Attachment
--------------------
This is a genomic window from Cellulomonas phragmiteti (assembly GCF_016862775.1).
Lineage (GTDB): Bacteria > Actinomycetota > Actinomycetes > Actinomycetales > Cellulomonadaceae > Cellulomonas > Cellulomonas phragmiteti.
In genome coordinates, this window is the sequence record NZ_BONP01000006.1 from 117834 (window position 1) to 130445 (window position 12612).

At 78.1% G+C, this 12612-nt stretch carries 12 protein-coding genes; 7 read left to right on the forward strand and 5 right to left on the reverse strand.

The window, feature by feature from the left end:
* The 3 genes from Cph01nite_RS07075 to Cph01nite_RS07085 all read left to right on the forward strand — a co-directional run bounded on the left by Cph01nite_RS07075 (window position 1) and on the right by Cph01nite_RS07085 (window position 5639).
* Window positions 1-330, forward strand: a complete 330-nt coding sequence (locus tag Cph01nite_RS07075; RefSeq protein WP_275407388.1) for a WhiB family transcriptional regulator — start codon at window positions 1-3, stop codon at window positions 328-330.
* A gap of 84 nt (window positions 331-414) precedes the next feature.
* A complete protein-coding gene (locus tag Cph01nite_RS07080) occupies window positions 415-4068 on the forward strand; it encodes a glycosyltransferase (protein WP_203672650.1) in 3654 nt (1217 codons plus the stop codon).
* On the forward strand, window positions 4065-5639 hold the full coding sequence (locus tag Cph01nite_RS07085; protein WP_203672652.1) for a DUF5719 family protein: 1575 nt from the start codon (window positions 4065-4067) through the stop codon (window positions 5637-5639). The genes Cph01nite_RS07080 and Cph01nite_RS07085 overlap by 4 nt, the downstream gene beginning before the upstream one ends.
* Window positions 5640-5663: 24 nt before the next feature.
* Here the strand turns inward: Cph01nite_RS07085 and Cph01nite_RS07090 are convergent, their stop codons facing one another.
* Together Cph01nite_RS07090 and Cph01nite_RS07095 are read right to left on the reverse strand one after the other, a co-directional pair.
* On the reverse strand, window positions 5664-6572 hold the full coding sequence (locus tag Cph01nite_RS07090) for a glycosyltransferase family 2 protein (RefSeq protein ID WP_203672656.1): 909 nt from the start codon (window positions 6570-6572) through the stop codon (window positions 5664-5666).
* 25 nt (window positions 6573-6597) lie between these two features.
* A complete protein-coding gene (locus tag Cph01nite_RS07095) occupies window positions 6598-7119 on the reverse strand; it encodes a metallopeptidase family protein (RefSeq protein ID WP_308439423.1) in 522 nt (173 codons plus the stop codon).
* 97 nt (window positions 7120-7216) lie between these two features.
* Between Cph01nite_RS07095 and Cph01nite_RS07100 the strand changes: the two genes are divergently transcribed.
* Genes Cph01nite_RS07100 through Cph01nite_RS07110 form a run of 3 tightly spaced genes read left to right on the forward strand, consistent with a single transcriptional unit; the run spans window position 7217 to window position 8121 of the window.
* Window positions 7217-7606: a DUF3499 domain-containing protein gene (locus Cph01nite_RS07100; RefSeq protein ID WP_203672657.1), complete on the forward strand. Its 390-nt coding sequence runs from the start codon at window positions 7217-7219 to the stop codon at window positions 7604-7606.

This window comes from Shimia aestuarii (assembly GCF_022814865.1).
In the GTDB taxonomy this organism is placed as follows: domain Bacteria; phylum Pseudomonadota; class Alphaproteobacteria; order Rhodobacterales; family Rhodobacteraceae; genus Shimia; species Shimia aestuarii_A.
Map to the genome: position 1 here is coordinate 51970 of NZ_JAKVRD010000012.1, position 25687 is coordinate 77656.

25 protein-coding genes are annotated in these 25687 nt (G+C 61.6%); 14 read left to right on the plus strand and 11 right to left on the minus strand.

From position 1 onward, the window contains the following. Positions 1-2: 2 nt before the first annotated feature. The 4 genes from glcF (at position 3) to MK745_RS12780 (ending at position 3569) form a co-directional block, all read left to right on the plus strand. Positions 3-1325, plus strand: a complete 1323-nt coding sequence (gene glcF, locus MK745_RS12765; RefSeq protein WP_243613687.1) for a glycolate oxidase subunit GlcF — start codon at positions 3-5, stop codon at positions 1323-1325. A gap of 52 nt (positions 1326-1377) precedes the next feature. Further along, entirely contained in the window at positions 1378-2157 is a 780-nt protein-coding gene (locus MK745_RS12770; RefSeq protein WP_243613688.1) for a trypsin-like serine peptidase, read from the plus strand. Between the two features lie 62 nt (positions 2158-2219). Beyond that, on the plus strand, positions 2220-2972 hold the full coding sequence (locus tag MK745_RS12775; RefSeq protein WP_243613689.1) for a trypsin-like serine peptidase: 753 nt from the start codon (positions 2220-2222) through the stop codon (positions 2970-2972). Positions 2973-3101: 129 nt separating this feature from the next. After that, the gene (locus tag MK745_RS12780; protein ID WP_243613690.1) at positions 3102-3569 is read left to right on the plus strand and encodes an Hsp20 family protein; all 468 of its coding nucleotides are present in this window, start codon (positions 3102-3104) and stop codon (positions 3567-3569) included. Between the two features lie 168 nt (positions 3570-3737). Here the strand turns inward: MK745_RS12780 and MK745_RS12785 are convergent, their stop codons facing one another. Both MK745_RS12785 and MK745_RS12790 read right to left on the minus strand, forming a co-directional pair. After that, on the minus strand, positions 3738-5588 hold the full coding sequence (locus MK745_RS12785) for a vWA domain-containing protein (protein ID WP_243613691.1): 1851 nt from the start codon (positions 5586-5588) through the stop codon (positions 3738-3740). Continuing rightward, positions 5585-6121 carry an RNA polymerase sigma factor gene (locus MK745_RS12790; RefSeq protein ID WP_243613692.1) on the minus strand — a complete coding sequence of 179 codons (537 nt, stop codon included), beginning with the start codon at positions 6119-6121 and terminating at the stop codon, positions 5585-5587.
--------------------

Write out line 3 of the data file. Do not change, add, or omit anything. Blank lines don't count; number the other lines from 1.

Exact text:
In genome coordinates, this window is the sequence record NZ_BONP01000006.1 from 117834 (window position 1) to 130445 (window position 12612).